Mueller, a first-round draft pick of the Sharks in 2013, has only played 54 NHL games, scoring two goals with four assists. In June, after spending most of 2016-17 in the AHL, San Jose traded the 22-year-old to the Devils.

In New Jersey, Mueller should get a good chance to crack a rebuilding roster.

“Mirco is adding another piece to what we’re trying to build here,” Devils coach John Hynes said, per NJ.com. “He’s a young player, he can play with pace. He’s a very good skater. He’s got size, which is something we need on the back end. He makes a good first pass. He allows you to get out of your own zone because he can break out, he can end plays defensively, get possession, make the pass to be able to transition yourself out of defensive situations.”

The Devils have also re-signed goalie Scott Wedgewood and forward Joseph Blandisi.

Rangers lock up Zibanejad for next five years

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The New York Rangers have locked up a key piece of their future, signing center Mika Zibanejad to a five-year deal with a cap hit of $5.35 million.

Zibanejad had an arbitration hearing scheduled for today, but that won’t be required anymore.

The 24-year-old had 14 goals and 23 assists in 56 games last season. It was his first year in New York after getting traded from Ottawa for Derick Brassard.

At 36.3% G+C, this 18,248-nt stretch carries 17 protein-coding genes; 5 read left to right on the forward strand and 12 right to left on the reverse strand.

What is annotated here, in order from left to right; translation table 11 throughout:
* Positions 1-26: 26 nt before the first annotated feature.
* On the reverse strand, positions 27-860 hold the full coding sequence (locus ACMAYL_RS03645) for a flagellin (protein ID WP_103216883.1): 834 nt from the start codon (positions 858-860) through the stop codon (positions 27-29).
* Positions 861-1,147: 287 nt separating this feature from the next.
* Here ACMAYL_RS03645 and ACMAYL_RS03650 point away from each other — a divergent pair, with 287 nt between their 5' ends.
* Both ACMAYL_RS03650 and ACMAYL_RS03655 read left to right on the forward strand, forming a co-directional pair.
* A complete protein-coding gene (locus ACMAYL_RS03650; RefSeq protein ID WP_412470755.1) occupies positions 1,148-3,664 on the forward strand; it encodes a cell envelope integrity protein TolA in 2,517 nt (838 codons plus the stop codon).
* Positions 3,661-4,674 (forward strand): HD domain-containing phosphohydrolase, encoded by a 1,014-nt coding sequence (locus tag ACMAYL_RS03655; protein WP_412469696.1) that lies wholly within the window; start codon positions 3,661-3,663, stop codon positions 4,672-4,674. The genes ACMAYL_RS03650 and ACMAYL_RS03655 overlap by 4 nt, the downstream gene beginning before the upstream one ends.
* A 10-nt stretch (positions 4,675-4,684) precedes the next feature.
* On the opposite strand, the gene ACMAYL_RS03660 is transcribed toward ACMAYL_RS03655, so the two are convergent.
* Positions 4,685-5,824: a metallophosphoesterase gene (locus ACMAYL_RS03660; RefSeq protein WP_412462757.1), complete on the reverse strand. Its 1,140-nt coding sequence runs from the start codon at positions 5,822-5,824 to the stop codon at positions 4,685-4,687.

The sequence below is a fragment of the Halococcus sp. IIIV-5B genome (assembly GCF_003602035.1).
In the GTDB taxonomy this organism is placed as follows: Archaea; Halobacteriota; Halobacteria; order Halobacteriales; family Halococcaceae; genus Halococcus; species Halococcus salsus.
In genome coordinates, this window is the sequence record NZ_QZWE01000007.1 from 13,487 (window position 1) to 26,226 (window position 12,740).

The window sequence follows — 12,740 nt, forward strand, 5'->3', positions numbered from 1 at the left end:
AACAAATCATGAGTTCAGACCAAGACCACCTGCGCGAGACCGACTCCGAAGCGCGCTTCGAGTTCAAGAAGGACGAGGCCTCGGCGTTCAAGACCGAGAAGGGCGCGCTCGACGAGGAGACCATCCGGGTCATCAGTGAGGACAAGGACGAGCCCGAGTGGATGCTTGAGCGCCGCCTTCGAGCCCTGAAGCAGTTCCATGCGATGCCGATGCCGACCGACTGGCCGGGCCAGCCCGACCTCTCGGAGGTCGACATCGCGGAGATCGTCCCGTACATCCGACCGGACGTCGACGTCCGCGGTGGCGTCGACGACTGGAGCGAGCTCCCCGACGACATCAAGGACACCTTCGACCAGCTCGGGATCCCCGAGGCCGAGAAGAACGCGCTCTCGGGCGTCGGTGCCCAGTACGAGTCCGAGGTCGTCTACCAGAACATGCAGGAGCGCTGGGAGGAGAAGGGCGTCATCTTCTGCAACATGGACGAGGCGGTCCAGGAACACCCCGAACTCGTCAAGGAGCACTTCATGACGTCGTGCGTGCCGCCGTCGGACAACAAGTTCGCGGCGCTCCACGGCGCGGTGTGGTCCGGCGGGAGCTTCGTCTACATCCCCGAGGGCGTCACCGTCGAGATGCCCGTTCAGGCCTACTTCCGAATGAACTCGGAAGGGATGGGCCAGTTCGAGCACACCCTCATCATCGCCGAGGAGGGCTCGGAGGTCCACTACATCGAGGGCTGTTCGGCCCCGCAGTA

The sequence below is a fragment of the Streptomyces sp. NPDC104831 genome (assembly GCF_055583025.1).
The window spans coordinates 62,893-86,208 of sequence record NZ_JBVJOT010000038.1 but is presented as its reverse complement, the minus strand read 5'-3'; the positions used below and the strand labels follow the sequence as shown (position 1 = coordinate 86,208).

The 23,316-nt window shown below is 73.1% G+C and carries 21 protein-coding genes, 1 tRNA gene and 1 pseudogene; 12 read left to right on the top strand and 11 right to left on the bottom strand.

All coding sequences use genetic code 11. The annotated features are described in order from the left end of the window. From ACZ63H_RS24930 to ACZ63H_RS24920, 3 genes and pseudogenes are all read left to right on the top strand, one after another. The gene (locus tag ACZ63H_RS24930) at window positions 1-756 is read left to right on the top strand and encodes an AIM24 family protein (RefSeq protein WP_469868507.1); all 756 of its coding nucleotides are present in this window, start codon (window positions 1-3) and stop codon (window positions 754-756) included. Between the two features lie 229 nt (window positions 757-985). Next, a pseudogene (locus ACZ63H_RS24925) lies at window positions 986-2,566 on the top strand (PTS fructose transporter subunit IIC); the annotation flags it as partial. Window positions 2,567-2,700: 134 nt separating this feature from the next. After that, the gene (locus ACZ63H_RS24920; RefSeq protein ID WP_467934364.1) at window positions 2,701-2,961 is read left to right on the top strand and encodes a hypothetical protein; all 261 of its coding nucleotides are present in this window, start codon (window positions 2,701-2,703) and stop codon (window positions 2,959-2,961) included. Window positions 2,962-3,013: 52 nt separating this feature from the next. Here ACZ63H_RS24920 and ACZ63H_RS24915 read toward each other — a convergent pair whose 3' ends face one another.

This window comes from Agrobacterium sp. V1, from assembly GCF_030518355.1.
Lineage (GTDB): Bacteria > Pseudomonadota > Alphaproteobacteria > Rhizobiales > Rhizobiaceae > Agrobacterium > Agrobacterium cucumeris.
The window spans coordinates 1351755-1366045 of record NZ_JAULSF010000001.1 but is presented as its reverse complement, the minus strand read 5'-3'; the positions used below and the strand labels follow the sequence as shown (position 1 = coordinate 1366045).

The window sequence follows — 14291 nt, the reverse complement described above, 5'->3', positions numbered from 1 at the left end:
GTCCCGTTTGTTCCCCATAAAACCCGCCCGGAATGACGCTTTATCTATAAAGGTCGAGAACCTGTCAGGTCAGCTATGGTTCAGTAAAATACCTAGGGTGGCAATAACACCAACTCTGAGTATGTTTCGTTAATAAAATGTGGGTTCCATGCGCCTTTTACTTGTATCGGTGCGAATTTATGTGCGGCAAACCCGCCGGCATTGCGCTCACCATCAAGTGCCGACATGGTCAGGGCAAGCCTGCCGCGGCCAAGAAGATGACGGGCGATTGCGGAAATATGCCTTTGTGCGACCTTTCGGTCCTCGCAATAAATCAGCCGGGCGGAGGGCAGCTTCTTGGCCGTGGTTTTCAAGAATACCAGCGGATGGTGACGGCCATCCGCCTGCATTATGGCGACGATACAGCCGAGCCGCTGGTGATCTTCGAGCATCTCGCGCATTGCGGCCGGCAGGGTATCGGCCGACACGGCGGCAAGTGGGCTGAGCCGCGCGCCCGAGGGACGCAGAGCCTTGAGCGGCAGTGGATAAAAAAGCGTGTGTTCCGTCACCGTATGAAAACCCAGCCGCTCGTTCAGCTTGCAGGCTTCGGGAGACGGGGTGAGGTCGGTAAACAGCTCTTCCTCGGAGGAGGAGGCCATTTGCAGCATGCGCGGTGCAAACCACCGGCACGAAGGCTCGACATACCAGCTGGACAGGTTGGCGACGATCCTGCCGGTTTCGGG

With Derek Stepan in Arizona now, Zibanejad is arguably the Rangers’ No. 1 center. Kevin Hayes is in that conversation as well, and perhaps Lias Andersson will be soon.

But getting Zibanejad signed long term was a top priority for GM Jeff Gorton this offseason. Hayes can become a restricted free agent next summer, but that’s a bridge to cross at a later date.

Related: Andersson to get ‘every opportunity’ to make Rangers next season

Avalanche reportedly settle with Nieto, avoiding arbitration

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Matt Nieto won’t need his arbitration hearing on Monday.

According to Sportsnet’s Elliotte Friedman, Nieto has agreed to a one-year, $1 million contract with the Colorado Avalanche.

Nieto split last season between San Jose and Colorado, which claimed him off waivers in January.

In 43 games for the Avalanche, the 24-year-old forward scored seven goals with four assists.

Nieto was the only Colorado player on this summer’s arbitration list. However, the Avs still have a restricted free agent in Nikita Zadorov, who could be off to the KHL next season.